To a modern person, ‘gender’ is the big challenge when sorting through Hindu culture, in terms of what to keep and what to throw out. ‘Caste’ is obviously one. But gender, in my view, is the deeper issue.
Caste is ‘men against men’. But gender is ‘all men against all women’. This is because caste itself is founded on women’s bodies.
For centuries, caste as a male hierarchy has been based on birth. This necessitates controlling the mind and body of women as a service sector to the patriarchy.
This truth is the foundational premise of my book A Madrasi Memoir (Limited Editions, October 2016). The book is a social history through a personal history of four generations of my family of ‘Tam-Brahms’ of the old Madras Presidency. At the same time, it’s also an non-amused look by a woman at Tamil brahmin patriarchy. My concern with ‘patriarchy vs women’ found further expression in some of the moving parables that I have retold in Hindu Fables, which is the history of Hinduism through stories.
For a history of Hindu patriarchy’s view of women, here’s a relevant bit from A Madrasi Memoir:
“As a girl born to a Tamil brahmin family, I too discovered the marrow-deep misogyny in the traditional patriarchal Indian mindset. At a theoretical level, the Tam-Brahms, like other Hindu communities, set the Devi or prime goddess of Hindu mythology, up on a pedestal to be worshipped as the sacred feminine. But in reality, it discounts women unless they deliver the goods in their prescribed role as a service sector.”
Take, for example, the traditional wifely virtues that went out as advice to Sita by Rishi Atri’s wife Anasuya in the Sri Ramcharitmanas (Aranya Kand, verse four) by the influential 16th century poet Tulsidas of Varanasi:
“Devotion of body, speech and mind to the feet of her lord, the husband, is the only duty, sacred vow and penance of a woman.”
This job description had been detailed in the sub-universe of south India since the 13th century in a hugely popular verse written by the Telugu poet ‘Baddena’ or Bhadra Bhupala. In Neeti Saara, his treatise on morals, he wrote:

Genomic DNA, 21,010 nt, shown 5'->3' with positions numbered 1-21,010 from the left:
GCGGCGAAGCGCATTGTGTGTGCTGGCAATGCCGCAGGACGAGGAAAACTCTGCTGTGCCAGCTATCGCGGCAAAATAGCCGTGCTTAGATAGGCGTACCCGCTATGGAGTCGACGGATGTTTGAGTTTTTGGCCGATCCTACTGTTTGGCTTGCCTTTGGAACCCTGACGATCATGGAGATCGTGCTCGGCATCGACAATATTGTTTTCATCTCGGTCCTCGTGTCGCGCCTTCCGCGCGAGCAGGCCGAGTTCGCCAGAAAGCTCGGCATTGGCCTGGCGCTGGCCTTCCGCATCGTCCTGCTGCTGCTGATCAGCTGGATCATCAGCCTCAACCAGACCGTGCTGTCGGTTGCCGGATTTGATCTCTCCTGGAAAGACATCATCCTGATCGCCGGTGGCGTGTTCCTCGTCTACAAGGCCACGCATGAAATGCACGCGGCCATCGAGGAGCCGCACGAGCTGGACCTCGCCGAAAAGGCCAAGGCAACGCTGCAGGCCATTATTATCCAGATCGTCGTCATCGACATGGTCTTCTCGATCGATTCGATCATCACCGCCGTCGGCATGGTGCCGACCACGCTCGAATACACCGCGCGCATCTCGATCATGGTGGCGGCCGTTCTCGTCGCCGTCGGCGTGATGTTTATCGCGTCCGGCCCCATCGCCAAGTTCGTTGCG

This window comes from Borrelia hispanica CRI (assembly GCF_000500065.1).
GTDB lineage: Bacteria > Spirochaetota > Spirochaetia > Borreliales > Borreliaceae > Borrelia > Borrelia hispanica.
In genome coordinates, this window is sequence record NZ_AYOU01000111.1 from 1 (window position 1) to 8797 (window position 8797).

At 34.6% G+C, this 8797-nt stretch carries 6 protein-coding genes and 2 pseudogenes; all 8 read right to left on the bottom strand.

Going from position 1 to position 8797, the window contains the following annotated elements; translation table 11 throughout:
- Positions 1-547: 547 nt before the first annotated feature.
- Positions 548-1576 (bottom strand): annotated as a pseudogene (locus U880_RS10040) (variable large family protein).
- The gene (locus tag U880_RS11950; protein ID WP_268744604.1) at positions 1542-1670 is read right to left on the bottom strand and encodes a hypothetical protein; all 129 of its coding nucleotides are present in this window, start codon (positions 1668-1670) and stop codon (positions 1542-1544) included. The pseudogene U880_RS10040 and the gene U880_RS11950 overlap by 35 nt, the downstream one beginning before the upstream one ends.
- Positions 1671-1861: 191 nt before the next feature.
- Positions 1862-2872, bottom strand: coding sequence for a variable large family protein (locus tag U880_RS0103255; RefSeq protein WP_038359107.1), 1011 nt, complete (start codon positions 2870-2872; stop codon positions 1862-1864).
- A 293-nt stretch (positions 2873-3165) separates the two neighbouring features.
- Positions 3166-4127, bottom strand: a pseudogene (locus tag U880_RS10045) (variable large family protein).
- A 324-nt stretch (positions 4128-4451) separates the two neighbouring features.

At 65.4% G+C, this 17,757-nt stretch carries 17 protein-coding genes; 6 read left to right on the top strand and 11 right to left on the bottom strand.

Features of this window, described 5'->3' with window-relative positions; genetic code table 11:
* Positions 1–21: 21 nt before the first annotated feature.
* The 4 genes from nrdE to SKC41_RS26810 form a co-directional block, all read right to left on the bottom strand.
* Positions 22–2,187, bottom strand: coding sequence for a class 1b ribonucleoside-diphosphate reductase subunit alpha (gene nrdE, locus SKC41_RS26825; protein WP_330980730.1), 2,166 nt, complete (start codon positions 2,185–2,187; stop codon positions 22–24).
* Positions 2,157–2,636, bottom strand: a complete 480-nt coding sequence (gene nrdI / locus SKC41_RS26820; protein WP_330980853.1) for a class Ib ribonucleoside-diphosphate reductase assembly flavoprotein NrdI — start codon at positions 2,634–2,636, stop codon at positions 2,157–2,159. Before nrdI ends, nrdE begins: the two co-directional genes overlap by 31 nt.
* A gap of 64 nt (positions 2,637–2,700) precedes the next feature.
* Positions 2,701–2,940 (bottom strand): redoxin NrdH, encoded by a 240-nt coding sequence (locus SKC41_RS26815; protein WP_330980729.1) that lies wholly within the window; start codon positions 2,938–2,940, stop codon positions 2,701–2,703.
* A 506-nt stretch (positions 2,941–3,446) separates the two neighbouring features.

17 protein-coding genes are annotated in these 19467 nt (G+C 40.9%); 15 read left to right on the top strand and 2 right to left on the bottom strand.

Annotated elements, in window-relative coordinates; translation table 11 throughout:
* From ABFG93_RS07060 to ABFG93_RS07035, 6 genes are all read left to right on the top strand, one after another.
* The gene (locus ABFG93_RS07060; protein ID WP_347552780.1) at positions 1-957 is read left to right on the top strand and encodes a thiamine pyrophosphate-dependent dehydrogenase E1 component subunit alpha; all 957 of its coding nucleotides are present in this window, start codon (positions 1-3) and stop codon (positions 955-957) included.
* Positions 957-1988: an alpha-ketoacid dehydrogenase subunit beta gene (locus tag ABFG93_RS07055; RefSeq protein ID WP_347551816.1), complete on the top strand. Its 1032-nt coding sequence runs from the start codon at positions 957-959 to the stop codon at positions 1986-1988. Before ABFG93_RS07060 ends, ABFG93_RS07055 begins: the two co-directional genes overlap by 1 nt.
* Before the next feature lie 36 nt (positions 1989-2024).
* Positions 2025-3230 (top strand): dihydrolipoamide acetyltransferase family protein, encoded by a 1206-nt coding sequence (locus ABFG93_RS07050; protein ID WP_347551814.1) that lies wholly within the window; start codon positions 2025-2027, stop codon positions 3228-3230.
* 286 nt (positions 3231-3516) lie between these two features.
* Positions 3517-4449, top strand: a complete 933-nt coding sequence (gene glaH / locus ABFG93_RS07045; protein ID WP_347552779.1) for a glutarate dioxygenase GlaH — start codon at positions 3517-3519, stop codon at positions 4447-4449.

“Karyeshu dasi, karaneshu mantri,
bhojeshu mata, shayaneshu Rambha,
roopeshu Lakshmi, kshamayeshu Dharitri,
shat dharmayukta kuladharma patni”.
“Like a servant in doing the household chores;
like a minister in giving her husband intelligent advice;
serving him food as lovingly as a mother feeds her son;
as seductive and pleasing in bed as the celestial nymph Rambha;
as beautiful as Mahalakshmi;
and as forbearing as Mother Earth —
the woman who has these six qualities is the ideal married lady of the house.”
This verse is very much around in many south Indian families even today.
Intriguingly, I do not know of even one verse in the entire corpus of classical Indian literature that details the virtues and qualities required of a husband. The only possible exception is in the story ‘Husbands and Wives‘ in Hindu Fables.
Nor could the well-known Sanskrit scholar Sundararama Dikshitar, in that ancient seat of learning — Kumbakonam in the Kaveri Delta — tell me when I asked him in 2008. To his credit, he admitted with unsparing honesty that he couldn’t find one after spending a sleepless night over it.
However, the Constitution is our ultimate Upanishad today, and we are bound to update our attitudes accordingly.